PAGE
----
Hanging around the hotel lobby of the Marriott was a boxing autograph hunter’s dream. It’s more selfies than signatures these days, but gloves and t-shirts were still being scribbled across for posterity. Fresh from fighter meetings with DAZN -the newest player on the boxing TV circuit- rival camps mingled without issue. Lowered voices were heard making projections about other fighters (“He looks dry. So-and-so is nervous” etc).
Stationed almost directly across the street, the TD Garden Arena is barricaded by construction vehicles and scaffolding; easy to miss for the untrained eye. On Saturday evening the premiere Boston venue will light up for the likes of Demetrius Andrade, Tevin Farmer and a host of Eddie Hearn’s UK contingent, looking to build Stateside reputations with a view to wheeling them out as worthy challengers in the not-too-distant future.
Billy Joe Saunders’ withdrawal from the main event was unfortunate. Demetrius Andrade’s replacement opponent -Namibia’s seemingly heavy-handed Walter Kautondokwa- is highly ranked and deserves his chance but doesn’t appeal quite as much. If he replicates the performance of countryman Julius Indongo, who knocked out Eduard Troyanovsky on away soil in 2016, then it would present quite the story. The Word is that Saunders will be exonerated and get another chance to win back his WBO middleweight strap.
Shadowed by his strength and conditioning coach, Northern Ireland’s James Tennyson has his weight on point. Scaling a solid 130lbs, not many of the American media appear to be taking him too seriously. Tennyson is no routine defence. Tevin Farmer (weighing in at 129.6lbs)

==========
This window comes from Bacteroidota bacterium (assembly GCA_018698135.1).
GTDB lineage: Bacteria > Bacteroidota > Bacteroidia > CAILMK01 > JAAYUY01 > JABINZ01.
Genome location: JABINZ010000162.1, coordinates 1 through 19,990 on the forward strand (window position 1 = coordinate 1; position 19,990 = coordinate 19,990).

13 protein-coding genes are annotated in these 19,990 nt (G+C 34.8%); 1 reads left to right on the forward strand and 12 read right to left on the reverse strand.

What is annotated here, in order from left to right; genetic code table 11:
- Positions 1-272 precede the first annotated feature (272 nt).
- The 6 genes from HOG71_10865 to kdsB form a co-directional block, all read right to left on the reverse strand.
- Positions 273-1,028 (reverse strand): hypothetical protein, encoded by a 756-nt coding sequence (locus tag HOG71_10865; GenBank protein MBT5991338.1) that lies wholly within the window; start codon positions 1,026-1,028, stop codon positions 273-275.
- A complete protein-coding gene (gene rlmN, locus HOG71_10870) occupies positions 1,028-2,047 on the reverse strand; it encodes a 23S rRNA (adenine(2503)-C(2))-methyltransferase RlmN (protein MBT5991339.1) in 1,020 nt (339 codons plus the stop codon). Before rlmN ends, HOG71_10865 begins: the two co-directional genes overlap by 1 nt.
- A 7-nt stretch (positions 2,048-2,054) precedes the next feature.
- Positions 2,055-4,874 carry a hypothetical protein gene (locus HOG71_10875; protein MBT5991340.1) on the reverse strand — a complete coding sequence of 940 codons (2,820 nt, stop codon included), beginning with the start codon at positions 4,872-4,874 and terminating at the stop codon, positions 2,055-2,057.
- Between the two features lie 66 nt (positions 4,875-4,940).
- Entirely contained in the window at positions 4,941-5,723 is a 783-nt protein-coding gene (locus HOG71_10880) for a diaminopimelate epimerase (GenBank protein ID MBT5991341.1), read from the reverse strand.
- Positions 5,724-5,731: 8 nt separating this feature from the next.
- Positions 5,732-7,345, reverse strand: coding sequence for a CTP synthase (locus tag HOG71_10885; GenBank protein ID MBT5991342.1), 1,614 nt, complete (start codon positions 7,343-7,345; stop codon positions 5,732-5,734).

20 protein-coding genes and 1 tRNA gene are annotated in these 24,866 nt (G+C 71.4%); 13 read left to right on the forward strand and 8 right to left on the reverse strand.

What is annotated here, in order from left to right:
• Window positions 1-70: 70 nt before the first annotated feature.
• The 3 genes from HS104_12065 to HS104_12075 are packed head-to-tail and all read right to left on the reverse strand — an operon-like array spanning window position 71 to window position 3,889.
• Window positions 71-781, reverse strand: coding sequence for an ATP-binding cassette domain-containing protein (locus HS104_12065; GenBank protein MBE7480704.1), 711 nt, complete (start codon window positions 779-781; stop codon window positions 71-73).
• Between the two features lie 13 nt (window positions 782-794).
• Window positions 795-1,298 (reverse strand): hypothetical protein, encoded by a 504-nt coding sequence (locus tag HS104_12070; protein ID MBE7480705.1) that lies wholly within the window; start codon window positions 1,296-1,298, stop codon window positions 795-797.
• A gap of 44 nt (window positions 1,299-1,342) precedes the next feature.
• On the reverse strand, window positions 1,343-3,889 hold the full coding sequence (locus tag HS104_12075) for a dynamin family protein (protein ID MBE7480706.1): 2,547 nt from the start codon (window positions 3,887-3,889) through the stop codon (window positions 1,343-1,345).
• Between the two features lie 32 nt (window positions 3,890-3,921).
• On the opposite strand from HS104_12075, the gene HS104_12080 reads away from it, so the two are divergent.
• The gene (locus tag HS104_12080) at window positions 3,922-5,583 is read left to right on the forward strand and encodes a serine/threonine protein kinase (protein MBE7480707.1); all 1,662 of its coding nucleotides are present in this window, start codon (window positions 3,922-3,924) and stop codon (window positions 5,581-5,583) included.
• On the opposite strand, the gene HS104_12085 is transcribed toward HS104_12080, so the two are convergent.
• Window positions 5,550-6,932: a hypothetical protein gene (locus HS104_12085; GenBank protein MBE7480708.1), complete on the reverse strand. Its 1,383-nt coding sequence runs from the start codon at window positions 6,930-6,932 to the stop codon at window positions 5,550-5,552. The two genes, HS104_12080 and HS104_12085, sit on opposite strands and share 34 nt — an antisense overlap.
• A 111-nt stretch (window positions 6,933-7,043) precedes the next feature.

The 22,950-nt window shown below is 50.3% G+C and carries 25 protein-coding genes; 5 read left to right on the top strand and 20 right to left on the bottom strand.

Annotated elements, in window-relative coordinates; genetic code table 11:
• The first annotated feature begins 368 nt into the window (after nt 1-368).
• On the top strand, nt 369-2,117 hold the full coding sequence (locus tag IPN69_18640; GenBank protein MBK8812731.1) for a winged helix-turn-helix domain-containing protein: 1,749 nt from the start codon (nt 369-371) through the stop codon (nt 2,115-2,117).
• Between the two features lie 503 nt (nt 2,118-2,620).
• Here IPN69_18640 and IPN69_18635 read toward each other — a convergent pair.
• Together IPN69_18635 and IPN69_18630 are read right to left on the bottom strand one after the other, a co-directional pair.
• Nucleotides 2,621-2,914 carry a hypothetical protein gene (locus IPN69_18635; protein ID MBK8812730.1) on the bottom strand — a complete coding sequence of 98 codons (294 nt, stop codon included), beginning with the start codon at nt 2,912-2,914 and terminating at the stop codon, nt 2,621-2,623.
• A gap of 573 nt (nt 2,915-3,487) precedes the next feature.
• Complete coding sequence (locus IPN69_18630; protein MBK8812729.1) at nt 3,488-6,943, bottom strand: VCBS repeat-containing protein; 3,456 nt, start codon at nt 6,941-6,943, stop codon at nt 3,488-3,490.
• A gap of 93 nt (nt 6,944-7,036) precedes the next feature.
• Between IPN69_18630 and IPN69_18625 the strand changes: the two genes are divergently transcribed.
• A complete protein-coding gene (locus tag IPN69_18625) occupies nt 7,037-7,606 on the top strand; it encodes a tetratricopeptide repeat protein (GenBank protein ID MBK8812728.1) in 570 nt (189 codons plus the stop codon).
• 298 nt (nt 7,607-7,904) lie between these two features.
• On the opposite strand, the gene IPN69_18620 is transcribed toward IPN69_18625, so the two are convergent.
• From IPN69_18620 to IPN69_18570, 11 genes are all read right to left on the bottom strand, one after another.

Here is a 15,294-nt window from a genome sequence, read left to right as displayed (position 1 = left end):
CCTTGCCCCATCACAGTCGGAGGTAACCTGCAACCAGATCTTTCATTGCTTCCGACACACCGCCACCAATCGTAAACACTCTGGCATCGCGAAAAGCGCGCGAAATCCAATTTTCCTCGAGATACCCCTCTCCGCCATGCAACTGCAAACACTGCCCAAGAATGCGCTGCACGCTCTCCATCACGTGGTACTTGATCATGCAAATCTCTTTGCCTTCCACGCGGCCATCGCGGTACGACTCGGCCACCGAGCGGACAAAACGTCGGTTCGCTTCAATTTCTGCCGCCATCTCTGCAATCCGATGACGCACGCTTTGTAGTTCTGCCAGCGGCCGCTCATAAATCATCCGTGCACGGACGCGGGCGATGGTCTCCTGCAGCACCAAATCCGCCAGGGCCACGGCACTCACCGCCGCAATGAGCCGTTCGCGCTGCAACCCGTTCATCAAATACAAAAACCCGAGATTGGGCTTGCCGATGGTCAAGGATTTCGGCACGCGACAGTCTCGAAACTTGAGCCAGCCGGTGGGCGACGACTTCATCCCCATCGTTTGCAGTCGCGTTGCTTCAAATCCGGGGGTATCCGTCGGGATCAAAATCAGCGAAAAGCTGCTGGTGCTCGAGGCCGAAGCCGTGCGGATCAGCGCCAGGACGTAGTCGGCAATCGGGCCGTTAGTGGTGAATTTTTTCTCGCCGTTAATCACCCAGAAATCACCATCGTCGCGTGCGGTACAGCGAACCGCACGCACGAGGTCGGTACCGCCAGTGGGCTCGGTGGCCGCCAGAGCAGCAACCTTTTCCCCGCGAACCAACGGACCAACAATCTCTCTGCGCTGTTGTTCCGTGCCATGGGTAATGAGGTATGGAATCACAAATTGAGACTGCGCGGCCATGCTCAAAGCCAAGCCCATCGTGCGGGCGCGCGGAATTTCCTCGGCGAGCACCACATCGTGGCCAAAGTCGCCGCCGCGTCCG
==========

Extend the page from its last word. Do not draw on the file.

isn’t the biggest banger, but he can move a bit and will need to circumnavigate every centimetre of the ring to keep his opponent busy and retain his IBF strap.
Referee Steve Willis is as fleet-footed around the plush carpeted areas of the Marriott as he is in the squared circle. Amiable when posing for photos with fans (yes, referees are in demand for selfies as well) the memes and gifs that circulate the internet have made him a popular figure.
Taking place in a high brow harbour-side establishment, the weigh-in brought few surprises, and all combatants made weight without any unneeded hiccups. “The places fill up quickly over here,” said one Matchroom observer as the music pumped and seats quickly got filled.
David Diamante did his usual impeccable job of working the crowd and whipping it up into an event before Michael Buffer took over duties for the main attraction. Consisting of the usual mix of world champions, portly pretenders, heavily-tattooed prospects and local attractions, there are some enticing matchups scheduled for fight night.